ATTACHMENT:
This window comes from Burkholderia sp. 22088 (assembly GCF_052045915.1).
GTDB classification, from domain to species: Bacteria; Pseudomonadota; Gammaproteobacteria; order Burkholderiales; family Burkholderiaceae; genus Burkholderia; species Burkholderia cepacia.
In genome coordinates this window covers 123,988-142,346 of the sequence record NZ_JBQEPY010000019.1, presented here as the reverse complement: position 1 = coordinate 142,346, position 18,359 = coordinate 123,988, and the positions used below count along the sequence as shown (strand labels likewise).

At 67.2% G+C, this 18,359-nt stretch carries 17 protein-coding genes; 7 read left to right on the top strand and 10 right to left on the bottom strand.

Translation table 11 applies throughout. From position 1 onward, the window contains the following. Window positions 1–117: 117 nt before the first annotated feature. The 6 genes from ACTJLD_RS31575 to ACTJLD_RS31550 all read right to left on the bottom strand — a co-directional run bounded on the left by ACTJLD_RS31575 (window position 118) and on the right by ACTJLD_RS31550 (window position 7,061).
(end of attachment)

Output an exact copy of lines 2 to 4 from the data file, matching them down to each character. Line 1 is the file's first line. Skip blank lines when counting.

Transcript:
GTDB classification, from domain to species: Bacteria; Pseudomonadota; Gammaproteobacteria; order Burkholderiales; family Burkholderiaceae; genus Burkholderia; species Burkholderia cepacia.
In genome coordinates this window covers 123,988-142,346 of the sequence record NZ_JBQEPY010000019.1, presented here as the reverse complement: position 1 = coordinate 142,346, position 18,359 = coordinate 123,988, and the positions used below count along the sequence as shown (strand labels likewise).

At 67.2% G+C, this 18,359-nt stretch carries 17 protein-coding genes; 7 read left to right on the top strand and 10 right to left on the bottom strand.